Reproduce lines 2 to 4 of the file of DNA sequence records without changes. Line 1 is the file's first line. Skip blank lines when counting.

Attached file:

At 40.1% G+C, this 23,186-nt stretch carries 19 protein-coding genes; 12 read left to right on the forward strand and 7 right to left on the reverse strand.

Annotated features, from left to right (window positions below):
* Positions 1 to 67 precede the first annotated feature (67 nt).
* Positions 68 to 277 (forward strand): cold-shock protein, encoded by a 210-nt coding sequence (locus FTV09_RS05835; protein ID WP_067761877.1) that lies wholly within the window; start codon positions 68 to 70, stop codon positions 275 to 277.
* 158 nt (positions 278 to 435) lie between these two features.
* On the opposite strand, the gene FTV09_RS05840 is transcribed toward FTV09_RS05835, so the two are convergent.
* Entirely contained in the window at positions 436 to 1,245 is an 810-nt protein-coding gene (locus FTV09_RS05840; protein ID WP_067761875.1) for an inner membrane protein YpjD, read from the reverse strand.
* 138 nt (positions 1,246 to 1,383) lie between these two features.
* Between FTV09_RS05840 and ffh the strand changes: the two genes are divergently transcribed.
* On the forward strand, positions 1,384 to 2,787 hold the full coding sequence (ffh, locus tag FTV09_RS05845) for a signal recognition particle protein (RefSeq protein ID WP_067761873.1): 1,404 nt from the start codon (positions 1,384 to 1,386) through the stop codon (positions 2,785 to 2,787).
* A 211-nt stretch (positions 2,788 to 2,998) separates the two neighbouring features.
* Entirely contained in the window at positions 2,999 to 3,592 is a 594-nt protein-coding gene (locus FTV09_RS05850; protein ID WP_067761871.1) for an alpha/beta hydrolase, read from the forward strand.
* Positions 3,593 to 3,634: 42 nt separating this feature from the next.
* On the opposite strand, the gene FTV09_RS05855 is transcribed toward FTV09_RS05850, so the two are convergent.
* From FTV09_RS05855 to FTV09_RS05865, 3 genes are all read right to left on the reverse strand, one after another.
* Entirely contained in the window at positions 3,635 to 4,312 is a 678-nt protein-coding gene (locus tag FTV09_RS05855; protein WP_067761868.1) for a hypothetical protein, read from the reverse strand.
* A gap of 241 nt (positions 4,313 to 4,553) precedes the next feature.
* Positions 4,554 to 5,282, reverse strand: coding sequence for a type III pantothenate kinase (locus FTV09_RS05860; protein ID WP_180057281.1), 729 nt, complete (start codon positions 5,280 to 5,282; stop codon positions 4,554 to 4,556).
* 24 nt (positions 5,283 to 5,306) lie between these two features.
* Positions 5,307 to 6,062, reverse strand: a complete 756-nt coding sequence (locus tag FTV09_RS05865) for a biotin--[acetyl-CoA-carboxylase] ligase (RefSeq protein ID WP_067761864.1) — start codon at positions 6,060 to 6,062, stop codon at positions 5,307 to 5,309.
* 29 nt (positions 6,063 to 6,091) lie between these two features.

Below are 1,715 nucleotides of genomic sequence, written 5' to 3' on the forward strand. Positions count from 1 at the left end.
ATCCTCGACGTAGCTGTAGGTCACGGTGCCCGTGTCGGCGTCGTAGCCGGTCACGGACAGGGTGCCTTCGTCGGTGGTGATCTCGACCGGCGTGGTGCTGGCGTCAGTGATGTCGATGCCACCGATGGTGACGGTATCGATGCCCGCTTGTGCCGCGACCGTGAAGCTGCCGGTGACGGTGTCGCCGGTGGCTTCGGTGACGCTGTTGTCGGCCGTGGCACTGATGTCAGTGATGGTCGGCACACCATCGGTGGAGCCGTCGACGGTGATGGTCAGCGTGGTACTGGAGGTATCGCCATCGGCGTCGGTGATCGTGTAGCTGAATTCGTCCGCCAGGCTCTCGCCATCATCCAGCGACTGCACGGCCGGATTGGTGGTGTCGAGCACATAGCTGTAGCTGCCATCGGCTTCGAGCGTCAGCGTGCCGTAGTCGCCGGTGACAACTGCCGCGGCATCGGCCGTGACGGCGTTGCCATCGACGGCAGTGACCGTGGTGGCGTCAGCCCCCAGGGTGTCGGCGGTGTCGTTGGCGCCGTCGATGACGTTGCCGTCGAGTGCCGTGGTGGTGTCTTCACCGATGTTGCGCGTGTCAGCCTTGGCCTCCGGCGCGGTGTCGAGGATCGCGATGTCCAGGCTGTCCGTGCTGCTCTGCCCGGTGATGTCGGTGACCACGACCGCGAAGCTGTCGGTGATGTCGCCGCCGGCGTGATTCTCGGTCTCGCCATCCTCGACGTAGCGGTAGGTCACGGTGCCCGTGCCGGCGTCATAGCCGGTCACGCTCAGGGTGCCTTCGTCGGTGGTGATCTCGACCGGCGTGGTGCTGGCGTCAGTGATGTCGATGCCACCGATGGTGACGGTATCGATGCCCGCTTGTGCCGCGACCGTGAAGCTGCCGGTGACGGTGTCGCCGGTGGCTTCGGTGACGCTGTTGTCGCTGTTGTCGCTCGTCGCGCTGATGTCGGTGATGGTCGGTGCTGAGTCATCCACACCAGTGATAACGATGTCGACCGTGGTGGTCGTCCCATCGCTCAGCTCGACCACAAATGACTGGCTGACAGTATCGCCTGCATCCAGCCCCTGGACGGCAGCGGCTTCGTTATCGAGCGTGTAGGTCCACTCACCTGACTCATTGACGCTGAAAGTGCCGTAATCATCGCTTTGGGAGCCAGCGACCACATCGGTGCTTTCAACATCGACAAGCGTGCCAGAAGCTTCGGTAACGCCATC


Annotated features, from left to right (window positions below):
* Positions 1 to 67 precede the first annotated feature (67 nt).
* Positions 68 to 277 (forward strand): cold-shock protein, encoded by a 210-nt coding sequence (locus FTV09_RS05835; protein ID WP_067761877.1) that lies wholly within the window; start codon positions 68 to 70, stop codon positions 275 to 277.